Les Varioufs Farm

les varioufs

Les Varioufs Farm is perched on the cliff tops of Guernsey's south coast overlooking Petit Bot Bay.  Its setting and views are idyllic making it the perfect home for Shane Robert's herd of 75 milking cows.

Shane's passion for farming seemed to skip a generation - both his grandfather and uncle had been dairy farmers.  Although his mother's family were all growers his father's were not and he tried hard to encourage Shane to learn an alternative trade to dairy farming.

However, from as young as four years old Shane would spend time with dairy farmers - he just loved to help look after the herds.

After leaving school he went to work on Les Hubits Farm under the watchful eye of Mr Le Cocq where he stayed for 14 years until the opportunity came up to look after his own herd.  In 2015 he took on the lease of Les Varioufs Farm and has never looked back.

Its cliff top location is beautiful in the summer and the shoulder months although it can be harsh in the winter when the cold easterly winds blow through.  The bonus, however, is the ground is very forgiving allowing the cattle to enjoy being outside for most of the year.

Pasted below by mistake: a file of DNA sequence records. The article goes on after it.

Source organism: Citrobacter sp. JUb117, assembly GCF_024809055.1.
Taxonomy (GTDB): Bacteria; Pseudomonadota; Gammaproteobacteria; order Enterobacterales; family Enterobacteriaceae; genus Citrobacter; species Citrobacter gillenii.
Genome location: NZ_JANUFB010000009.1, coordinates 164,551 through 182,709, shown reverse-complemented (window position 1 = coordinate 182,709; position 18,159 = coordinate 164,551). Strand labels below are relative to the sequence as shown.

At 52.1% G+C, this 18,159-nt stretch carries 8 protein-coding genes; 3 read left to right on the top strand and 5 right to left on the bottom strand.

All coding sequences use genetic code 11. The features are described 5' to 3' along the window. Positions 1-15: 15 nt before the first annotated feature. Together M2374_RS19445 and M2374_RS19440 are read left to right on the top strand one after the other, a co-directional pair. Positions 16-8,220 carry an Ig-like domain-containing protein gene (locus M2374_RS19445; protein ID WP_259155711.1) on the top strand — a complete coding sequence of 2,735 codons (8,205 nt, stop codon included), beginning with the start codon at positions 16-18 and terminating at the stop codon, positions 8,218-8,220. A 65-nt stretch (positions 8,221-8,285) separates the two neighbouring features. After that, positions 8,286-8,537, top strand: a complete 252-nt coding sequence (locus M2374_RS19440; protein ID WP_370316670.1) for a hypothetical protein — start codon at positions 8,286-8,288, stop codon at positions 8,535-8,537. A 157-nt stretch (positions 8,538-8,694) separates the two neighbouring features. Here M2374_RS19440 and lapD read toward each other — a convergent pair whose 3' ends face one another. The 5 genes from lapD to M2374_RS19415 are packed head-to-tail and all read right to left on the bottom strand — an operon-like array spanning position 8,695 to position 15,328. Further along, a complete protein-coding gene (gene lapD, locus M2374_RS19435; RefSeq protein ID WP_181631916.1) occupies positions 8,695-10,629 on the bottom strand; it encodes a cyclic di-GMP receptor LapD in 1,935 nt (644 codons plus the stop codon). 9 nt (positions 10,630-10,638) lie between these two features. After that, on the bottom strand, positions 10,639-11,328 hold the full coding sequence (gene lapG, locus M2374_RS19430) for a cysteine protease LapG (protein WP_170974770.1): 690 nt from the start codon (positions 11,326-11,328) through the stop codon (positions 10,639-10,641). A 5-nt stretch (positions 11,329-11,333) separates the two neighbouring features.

"When I took on the lease, we upgraded the milking parlour installing a state of the art computerised system; we ran a lot more water around the grazing blocks; and improved the drainage of the tracks surrounding the fields enabling the herd to spend as much time as possible outside in the natural environment and not inside a shed.  Consequently, we have very happy cows living in five star accommodation," he said.

Les Varioufs Farm was one of the first on the island to achieve its RSPCA Accreditation.

Shane, who now works with his son Kieran, is an extremely conscientious farmer always looking to make improvements and farm in the most environmentally friendly way.

"This year we've managed to do just half the amount of spraying as previously and yet our crops have almost doubled.  Everything is done by hand whether we are pulling out poisonous ragwort or encouraging our hedges to grow a little taller to encourage nesting birds.  We are constantly looking for ways to make improvements."

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